November, 14, 2021

Why do we need more than we need?

My grandfather taught me a lesson many, many years ago: Why do you need more than you need? You can want more than you need, but why do you need more than you need?

It’s a powerful question and it gets to the heart of something that I’ve been pondering a lot lately.

Another way to phrase the question is this: How much is enough?

Is it enough when we hit our goals – or do we have to go past it and ignore that the goal was achieved?

Is it enough when other people recognize our achievements – or must we ignore the praise and immediately seek to achieve more?

Is it enough when everything is locked in and under control – or do we stress in the knowledge that everything could change tomorrow?

Too many people define “enough” as some form of success, significance, or control. The problem with those definitions is that the more we chase after success, significance, and control, the more we become addicted to them. And then enough is never enough.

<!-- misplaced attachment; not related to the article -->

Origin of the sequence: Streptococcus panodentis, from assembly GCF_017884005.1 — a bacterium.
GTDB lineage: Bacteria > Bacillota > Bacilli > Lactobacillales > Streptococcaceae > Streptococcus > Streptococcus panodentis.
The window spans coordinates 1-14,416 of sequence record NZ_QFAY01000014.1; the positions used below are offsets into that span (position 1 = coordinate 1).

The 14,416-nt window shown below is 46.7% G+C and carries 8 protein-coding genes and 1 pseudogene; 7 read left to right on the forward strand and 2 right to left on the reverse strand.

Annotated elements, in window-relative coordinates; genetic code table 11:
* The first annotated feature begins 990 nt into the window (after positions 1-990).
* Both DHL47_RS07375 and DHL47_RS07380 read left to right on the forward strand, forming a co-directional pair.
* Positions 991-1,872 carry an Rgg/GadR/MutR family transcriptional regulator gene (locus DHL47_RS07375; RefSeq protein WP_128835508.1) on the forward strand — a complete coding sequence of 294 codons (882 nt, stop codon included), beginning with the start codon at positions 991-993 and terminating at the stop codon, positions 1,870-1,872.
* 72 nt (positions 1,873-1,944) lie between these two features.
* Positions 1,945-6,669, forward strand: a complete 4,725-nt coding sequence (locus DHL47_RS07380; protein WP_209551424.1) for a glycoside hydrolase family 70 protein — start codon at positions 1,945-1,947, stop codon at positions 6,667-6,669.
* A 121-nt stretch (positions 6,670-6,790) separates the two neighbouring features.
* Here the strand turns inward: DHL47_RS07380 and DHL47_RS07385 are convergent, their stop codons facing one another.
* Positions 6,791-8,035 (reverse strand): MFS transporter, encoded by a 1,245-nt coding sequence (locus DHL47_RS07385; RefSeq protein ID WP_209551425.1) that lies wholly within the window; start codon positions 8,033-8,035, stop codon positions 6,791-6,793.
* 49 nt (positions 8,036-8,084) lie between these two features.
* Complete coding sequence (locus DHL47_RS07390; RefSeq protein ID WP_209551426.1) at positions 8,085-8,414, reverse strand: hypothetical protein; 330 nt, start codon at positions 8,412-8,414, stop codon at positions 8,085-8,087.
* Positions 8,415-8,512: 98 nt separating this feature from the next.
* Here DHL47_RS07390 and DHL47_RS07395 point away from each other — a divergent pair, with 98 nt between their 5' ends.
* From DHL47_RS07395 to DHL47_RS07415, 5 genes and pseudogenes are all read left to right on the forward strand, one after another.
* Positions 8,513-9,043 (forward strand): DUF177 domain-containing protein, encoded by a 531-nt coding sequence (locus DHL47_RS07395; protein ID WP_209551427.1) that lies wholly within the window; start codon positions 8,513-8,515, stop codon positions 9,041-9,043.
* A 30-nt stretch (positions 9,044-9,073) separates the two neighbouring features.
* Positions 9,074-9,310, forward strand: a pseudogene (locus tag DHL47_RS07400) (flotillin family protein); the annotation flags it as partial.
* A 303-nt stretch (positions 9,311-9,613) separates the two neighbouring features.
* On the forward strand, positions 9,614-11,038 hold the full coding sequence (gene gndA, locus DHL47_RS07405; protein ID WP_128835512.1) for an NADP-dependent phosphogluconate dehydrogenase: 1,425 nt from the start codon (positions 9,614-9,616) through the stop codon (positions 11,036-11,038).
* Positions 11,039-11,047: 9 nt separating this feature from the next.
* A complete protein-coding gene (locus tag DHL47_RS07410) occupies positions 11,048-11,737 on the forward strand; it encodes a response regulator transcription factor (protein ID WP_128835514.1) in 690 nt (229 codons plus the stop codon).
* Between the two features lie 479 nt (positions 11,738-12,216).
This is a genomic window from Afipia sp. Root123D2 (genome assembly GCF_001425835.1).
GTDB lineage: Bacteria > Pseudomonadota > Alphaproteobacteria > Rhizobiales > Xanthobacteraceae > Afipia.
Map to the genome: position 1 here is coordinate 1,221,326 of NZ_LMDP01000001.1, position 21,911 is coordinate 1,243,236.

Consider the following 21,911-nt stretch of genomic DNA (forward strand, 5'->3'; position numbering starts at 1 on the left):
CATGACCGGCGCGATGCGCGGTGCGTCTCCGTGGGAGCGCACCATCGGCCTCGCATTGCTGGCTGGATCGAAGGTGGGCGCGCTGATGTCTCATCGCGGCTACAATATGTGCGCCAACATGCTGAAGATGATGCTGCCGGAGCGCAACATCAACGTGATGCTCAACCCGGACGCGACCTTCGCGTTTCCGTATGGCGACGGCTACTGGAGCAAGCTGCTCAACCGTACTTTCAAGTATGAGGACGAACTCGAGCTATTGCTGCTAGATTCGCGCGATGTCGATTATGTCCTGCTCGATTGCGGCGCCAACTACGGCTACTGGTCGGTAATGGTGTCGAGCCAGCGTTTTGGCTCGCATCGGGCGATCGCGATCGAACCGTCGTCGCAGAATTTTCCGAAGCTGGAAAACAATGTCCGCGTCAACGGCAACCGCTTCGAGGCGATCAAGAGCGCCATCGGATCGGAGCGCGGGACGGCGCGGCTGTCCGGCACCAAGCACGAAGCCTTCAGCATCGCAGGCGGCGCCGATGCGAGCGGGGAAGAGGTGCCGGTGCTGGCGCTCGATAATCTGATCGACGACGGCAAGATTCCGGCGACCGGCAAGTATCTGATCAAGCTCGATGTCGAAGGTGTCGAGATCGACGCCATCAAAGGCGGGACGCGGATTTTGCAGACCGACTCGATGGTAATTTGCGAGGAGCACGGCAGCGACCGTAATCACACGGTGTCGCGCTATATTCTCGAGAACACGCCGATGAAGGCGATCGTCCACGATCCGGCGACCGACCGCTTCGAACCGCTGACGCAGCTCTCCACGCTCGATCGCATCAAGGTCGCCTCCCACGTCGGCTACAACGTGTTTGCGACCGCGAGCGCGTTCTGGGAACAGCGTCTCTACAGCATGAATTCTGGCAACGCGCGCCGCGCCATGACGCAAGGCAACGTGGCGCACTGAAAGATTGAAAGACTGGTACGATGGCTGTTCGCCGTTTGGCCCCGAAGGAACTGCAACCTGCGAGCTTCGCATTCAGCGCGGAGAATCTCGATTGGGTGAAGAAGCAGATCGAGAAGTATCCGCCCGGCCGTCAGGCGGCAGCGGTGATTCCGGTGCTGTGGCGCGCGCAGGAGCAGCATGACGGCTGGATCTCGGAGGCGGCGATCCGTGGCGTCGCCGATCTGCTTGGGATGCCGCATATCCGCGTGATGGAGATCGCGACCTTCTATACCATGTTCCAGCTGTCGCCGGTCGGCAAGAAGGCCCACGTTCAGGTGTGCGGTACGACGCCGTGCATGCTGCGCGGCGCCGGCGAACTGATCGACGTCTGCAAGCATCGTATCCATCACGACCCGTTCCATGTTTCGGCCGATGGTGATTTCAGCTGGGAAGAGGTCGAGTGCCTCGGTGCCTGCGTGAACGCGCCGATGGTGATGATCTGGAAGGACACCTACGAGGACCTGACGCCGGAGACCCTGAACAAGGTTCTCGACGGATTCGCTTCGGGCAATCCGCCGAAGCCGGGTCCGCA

So, the real question is this: do we actually NEED success, significance, and control?

In her Ted talk-turned-book, Kelly McGonigal talked about how we experience stress when we feel meaningless, isolated, or inadequate. Half a century before McGonigal, David McClelland talked about how we all seem to need achievement, affiliation, and power. And roughly 3,000 years before either of these people, King Solomon talked about the drives for success, fame, and power (in Ecclesiates).

And he called all three “meaningless, like chasing after the wind.”

If you even half-believe that Solomon was the wisest human to have ever lived, it’s pretty damning to hear one of the most successful, famous, and powerful characters in recorded history call success, significance, and control (my terms) meaningless. As in, you and I don’t actually need them.

But if this is true, why then would anyone be stressed about them? Why would anyone shape their lives around pursuing something that would never be “enough?”

Why, indeed…

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Published by timohai

Father, widower, leader, sales enablement pro at Workday. *These are my personal views and do not officially represent Workday.

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